Barbie goes to china

The impact of the recent global financial crisis is vividly seen in the reaction that consumer brands and retail stores are having with regard to their survival. In Europe, the reaction has been drastic, with automobile manufacturers offering huge discounts and trade ins just to boost their sales. In the United States, manufacturers have slashed their prices and offered massive discounts. While there is nothing fundamentally wrong with reducing profit margins to increase or improve earnings, this could be a problem in the long run because it can result in a deterioration of the brand image.

The conundrum that exists now is the decision that companies must make regarding improving expenses in the short term and brand image in the long run. The article entitled, Barbie Goes to China, provides and interesting take on this puzzle that companies are now facing. Using the example of Barbie, the authors cite the struggles that Mattel has had in the American market. It shows that there has been a decline in Barbie sales because of the image that has been attached to the brand. There is no room for Barbie to change the way that she is perceived.

This in turn affects the marketability of Barbie, especially in the United States market. Instead, what the article suggests is that the focus should be on maintaining the brand image. Citing the moves that other companies have done, the emphasis falls on being able to choose between sacrificing brand image and maintaining a profit. Several companies have decided to do a mix and offer discount sales for certain items while keeping other items full priced. In relation to Barbie and Mattel, there is a unique opportunity for the company to capitalize on the growing Chinese market and create a new brand image for itself.

From a marketing standpoint, there are two important lessons that can be gleaned here. The first is that there is nothing wrong with trying to survive, particularly when the economic crisis has promised to be deep and widespread. In an effort to prevent a total loss, companies have capitalized on the public’s perception and reduced their prices while presumably offering the same quality goods they have always provided. In the same vein, they have tried to protect the image by putting less emphasis on the profit margins and more emphasis on their products.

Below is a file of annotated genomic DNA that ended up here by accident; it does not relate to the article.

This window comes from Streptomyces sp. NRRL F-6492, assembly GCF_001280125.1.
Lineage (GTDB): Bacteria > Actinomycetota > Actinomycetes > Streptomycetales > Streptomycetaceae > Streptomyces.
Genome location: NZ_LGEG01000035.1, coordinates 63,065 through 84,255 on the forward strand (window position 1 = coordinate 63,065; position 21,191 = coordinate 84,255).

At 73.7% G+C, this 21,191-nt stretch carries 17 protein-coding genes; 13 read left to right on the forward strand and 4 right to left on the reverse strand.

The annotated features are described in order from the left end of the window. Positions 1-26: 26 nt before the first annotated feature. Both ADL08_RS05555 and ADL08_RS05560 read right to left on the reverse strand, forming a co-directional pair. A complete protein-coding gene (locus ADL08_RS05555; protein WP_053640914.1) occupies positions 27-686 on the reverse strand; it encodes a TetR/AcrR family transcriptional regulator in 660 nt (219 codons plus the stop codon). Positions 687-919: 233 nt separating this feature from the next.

It is also in this part where the brand image that has been created is crucial because it could be detrimental to the brand in the long run. The second lesson to be learnt here is that there are other options. There are several layers of customers and the top tier and loyal customers are not averse to supporting their favorite brands. Top brands such as Mattel need to understand that during uncertain times the one thing that you can count on are the loyal customers. They are willing to overlook the overpriced goods as long as they get what they want. This is what brands need to take advantage of.

While there is certain merit in these assertions, it is wise not to forget the economic fundamentals that are applicable. It can be said that the loyal clientele will always be there but this is not always the case. The reaction is so much more different when one examines an inelastic good and one examines an elastic good. Demand can be inflexible to changes in income if the good is inelastic but it can flexible when it comes to elastic goods. When people need to decide between Barbies and Guccis and buyingfoodor paying their mortgage payments, it is a whole different dynamic and the lessons embodied in this article may no longer hold.